In a medium bowl, combine yogurt, cucumber, salt, garlic, olive oil, vinegar, and mint. Stir to mix.

My Notes:

Draining your yogurt is not totally necessary, but totally worth it. Your tzatziki will be ever so much more creamy.

If you use a paper towel use a good quality one so it neither tears or dissolves.

I like to use flour sack towels.

Same goes for your cucumbers.

You can make this in advance and store in refrigerator (up to one week.)

This is a really intense flavor experience. Go gently if you have never had this before. And whatever you do don't shun it on your first try...it will probably grow on you!

The final recipe I got from my Mom. I don't know where she got it but - Thanks Mom!


1 package yeast
1 1/4 cup warm water
3+ cups flour (I use whole wheat)
1/4 cup shortening
1 1/2 tsp. salt

Dissolve yeast in warm water. Add 2 cups flour and stir. Add shortening and salt. Beat to a smooth consistency. Stir in flour as needed to make a soft dough. Knead until smooth and elastic (about 3-5 minutes.) Let dough rest 15 minutes. Divide into 12 potions and roll each into a smooth ball. Let these rest 10 minutes. Flatten each ball with heel of hand. And let these rest another 10 minutes. Roll each into a circle turn the dough over only once. Place circles on a baking sheet.

Heat oven to 450 degrees F.

Place baking sheet in oven. Bake for 3 minutes. Turn each and bake for another 2 minutes. You will have to bake the pitas in batches.

My Notes:

If you prefer you could make white flour pitas. Or a combination of wheat and white.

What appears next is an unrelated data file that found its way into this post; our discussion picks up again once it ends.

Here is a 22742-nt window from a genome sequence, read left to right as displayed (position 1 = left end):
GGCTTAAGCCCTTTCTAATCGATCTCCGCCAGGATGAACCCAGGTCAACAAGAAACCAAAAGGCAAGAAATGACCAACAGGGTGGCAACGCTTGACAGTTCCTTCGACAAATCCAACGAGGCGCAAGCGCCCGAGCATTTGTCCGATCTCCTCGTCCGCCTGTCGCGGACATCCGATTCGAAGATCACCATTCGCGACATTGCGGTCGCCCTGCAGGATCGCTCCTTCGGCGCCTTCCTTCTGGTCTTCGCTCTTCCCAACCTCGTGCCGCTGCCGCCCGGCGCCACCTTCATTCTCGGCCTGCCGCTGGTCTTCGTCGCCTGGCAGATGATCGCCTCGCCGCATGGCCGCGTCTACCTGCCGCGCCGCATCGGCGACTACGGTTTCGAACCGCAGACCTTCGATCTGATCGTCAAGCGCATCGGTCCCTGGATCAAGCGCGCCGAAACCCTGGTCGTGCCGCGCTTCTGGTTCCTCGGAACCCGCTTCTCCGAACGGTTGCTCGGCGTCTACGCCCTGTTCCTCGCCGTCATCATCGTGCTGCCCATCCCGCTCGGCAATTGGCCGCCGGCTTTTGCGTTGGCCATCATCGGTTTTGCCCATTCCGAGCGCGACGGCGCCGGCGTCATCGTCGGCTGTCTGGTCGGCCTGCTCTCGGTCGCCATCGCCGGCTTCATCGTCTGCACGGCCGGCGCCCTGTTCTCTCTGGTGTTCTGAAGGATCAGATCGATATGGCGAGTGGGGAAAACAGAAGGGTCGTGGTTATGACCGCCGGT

After I bake my pitas I place them in a basket lined with a flour sack towel. Which I fold over the pitas to keep them warm.

You could prepare these before hand and store in plastic. Rewarming when you are going to serve.

Serving Suggestion:

This meal is fun to serve on a big platter with the pitas wrapped in their towel in a basket separately. Pile you meat in the center of a large platter and make a pile of lettuce, a pile of tomatoes, sliced onions if you like. Add a pretty bowl with the tzatziki. Place your cube of feta on with a fork to create chunks. Garnish with olives. Grab plates for each dinner and a fork. It is feast time!

Extra Fun!

Put on Greek music in the back ground.

Use brightly colored linens (such as napkins or a table cloth.)

Grab a bottle of Retsina (wine.)

Add fun extras such as dolmas, hummus and veggies, etc. All stuff you could pick up at your deli.

Finish with little glasses of Ouzo.

For dessert indulge in baklava - make it yourself - or pick it up at you local bakery!

Now this is a real Greek Festival we have going!

*I promise...I will try to remember to take pictures in the future!*


  1. i appreciate this!
    i agree, i love alton brown (c:
    the best part about living at jeff's has been quick access to internet and fun recipes, and watching foodtv (c:
    it's nice to have personal testimony to know a recipe is worth doing myself (c:

  2. You are so welcome!
    The internet is a life saver when cooking! Especially when you aren't sure what to cook! Or if you aren't sure about a recipe - I always pull up several and compare then I feel more confident! I must admit I am a bit addicted to the Food Network!